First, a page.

Solomon Chishko stalked the wrestling mat this season with the expertise of a skilled surgeon.
He was never out of control, always cool, calm and deliberate.
Always making the right move.
Even after putting his second consecutive PIAA Wrestling Championship on ice two weeks ago, the senior from Canon-McMillan High School barely showed any emotion coming off the mat. A quick hug of his coaches was the only time he allowed the fans packed into the Giant Center in Hershey a glimpse into his soul.
Then, just like that, it was over.
Chishko pieced together a dramatic season, filled with injuries, challenges and great opportunity, and he came through it, thanks to a mature nature rarely found in a teenager.
Chishko handed Joe Galasso of Father Judge a 7-2 loss in the 145-pound finals to take his second gold medal in as many seasons and complete his senior year with a 27-3 record.
For that accomplishment, Chishko is this year’s Outstanding Wrestler on the Observer-Reporter All-District Wrestling Team.
Chishko joins 27 other wrestlers who earned a spot on one of the two teams.
The first team also includes John Demaske (126), Jason Miller (138) and Bill Bowlen (170) of Jefferson-Morgan; Mike Carr (132), Grant Fetchet (152) and Jared Walker (160) of South Fayette; Jake Temple (220) of Avella; Ty Buckiso (132) of Peters Township; A.C. Headlee (126) of Waynesburg; Austin McDermitt (113) of Burgettstown; Dalton Macri (126) of Canon-McMillan; Nico Brown (170) of Beth-Center; and Devin Fallenstein (170) of Ringgold.
The second team includes Brendan Price (113) and Malachi Krenzelak (138) of Canon-McMillan; Brendan Howard (113) and Ryan Zalar (160) of Jefferson-Morgan; Richie McGinnis (138) and Derek Hull (170) of Chartiers-Houston; Tristan Buxton (106) of Trinity; Doug Gudenburr (113) of Ringgold; Italo Merante (138) of Peters Township; Hunter Neely (106) of Bentworth; Gage Nicolella (106) of McGuffey; Dalton Wildman (182) of West Greene; Shaun Wilson (120) of Waynesburg; and Anthony Welsh (145) of Beth-Center.
As usual, inclusion in the All-District teams was determined by the accomplishments of each wrestler within his weight class.
The Class AAA Coach of the Year is Jason Cardillo of Canon-McMillan, and the Class AA honor goes to Rick Chaussard of South Fayette.
Chishko finished his scholastic career with a 132-8 record, one operation on his elbow that cost him the regular season as a junior and a knee operation that stole a month of this season.
His determination to battle through the latter wasn’t really a surprise.
“People joke about how mature I am, but I’ve always been mature,” he said. “I have a very calm personality. I can focus and be aggressive.”
That was on display in the state finals, where Galasso, frustrated at not being able to score and realizing his perfect record was about to be imperfect, tried to goad Chishko into a mistake. At one point, Galasso backed to the middle of the mat and motioned for Chishko to join him.
Instead of losing his cool, Chishko made a perfect shot into Galasso’s legs and took him to the mat for two points.
“I don’t let things like that get me upset,” Chishko said. “I wrestle better if I stay calm.”
It’s one of the qualities that sparked Virginia Tech to offer a scholarship, which Chishko accepted.
“He’s just so determined,” said Cardillo. “There is a maturity about him and a will to win. He just enjoys it. He’s an all-round great kid, and I have never once seen him lose his cool.”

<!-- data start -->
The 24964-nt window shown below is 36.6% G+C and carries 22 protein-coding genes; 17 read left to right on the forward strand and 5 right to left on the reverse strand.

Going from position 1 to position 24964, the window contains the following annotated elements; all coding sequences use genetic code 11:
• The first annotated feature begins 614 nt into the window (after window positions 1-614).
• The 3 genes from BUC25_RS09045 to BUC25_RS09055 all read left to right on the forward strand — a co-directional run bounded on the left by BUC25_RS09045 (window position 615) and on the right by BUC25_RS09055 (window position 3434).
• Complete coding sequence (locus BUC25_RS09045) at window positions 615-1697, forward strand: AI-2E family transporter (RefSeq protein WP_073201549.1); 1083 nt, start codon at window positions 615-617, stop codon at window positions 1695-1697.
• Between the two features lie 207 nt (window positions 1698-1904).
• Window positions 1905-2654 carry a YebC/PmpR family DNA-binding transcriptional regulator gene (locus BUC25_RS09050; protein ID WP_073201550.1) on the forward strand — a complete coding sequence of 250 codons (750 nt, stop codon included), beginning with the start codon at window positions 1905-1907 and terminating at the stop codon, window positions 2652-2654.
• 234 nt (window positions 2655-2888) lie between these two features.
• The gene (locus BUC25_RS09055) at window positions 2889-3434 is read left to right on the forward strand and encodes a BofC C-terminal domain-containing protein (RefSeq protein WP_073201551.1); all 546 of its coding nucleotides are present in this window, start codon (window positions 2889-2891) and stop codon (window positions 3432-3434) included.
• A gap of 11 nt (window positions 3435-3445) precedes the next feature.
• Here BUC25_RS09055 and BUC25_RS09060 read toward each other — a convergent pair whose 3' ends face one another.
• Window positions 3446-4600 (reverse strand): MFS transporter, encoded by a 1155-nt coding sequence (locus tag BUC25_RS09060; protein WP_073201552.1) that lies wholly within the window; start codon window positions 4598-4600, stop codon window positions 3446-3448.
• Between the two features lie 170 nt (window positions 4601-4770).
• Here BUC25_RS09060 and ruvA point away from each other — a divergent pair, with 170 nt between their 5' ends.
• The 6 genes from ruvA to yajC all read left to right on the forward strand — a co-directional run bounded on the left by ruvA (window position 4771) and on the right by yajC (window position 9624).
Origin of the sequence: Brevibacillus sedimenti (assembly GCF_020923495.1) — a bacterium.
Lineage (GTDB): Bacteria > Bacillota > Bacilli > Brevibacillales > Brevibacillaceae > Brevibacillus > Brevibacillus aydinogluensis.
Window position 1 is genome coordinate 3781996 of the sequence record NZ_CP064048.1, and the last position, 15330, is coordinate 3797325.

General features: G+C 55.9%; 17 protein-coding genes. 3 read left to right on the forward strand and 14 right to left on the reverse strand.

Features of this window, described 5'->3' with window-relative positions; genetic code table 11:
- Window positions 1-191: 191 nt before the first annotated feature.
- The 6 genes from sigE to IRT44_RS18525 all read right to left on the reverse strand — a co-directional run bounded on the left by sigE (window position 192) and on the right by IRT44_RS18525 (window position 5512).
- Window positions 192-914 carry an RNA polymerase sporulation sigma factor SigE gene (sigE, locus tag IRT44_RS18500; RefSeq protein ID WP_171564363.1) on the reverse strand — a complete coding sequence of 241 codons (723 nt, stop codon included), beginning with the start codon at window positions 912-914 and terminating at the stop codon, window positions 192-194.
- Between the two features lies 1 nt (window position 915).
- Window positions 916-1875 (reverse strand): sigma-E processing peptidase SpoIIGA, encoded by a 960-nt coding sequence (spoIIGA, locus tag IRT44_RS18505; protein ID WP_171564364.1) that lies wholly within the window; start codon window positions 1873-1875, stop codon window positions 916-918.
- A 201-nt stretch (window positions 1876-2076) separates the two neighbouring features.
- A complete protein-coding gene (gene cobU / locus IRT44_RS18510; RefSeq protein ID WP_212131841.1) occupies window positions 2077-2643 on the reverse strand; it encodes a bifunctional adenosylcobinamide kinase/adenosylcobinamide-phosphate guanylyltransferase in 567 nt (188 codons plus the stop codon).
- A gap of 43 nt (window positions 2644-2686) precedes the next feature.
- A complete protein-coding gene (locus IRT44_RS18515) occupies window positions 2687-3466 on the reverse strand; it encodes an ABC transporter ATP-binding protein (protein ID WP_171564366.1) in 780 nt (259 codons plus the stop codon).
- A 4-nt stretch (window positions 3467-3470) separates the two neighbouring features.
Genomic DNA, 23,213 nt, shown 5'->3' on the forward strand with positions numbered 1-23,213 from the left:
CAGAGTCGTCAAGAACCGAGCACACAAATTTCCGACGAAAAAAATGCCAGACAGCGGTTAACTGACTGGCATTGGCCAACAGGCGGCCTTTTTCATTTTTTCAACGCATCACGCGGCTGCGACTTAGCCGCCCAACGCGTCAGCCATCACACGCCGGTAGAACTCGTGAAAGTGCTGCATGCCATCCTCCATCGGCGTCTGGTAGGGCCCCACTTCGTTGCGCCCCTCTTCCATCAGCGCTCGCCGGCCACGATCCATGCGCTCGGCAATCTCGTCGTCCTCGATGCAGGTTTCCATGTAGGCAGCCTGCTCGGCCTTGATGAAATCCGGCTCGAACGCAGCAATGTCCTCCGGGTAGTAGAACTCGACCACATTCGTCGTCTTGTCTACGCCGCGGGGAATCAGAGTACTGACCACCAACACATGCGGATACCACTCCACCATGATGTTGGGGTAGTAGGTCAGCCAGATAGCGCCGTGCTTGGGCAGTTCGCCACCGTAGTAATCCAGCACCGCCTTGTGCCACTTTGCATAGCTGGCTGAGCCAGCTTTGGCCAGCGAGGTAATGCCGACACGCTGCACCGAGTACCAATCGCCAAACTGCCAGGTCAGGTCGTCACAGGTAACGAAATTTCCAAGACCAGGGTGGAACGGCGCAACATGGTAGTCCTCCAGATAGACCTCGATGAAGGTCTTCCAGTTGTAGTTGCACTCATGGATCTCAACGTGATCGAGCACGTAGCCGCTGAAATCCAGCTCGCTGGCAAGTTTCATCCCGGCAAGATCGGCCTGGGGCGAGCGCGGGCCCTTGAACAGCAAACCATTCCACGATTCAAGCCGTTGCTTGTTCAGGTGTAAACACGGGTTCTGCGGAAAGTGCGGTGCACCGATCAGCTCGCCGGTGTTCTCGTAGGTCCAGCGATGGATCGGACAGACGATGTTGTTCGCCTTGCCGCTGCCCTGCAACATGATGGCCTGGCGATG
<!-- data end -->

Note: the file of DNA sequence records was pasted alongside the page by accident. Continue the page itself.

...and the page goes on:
The only problems Chishko had with wrestling were health related. He injured his elbow as a junior in a preseason tournament, the Super 32, and did not return until the individual championships. Chishko won 11 straight bouts for his first state title.
This season, Chishko injured his right knee while wrestling Micah Jordan of Graham High School in St. Paris, Ohio, during the semifinals of the Walsh Ironman Tournament, losing 7-1. He then forfeited the next two bouts for his only losses of the season.
“It bothered him at Ironman,” Cardillo said. “You could tell it wasn’t right. After the loss to Jordan, he got it checked out. We thought it was best to do it then, so he could be healthy for the postseason. We knew it was a basic procedure, routine, with a three-week recovery period.”
Chishko simply shrugged off the prospect of facing more time off during the regular season.
“I didn’t think I was jinxed or anything like that,” he said of the recurring injuries. “You just push through hard times.”
A healthy Chishko is a dangerous Chishko. He roared into the postseason, winning his fourth WPIAL title, then made another trip to Hershey for the state event.
He opened with a 25-10 technical fall over Ethan Stever of Exeter Township then knocked off Demetrie Probst of Central Mountain, 17-6, to make it to the semifinals. He tore up Max Good of Cedar Cliff, 21-8, to set up the showdown with Galasso, a defending state champion with a 26-0 record.
Chishko and Galasso could have met in the Powerade Christmas Tournament in December but both missed the event with injuries.
“I don’t like looking ahead, but I have to admit that I knew I would have Galasso in the finals,” he said. “I had that match in the back of my mind.”
Chishko has been enrolled in cyberschool since first grade and doesn’t use Twitter, but can be found on Facebook.
“Cyberschool can be a good thing, or bad if you don’t put the time in,” he said. “I’m not into social media. I occupy my time with other things. I don’t care to listen to other people’s problems. I try to learn as much as possible and be articulate.”
Now, Virginia Tech offers new challenges.
“The one thing that drew it to me was the area,” Chishko said. “I like the rural setting. I like the outdoors. I went to a training camp there, and I liked the coaches. It’s a really good school, so it’s that mix of both that did it for me. I know I’ll get really good guys to work with and they will help me improve.”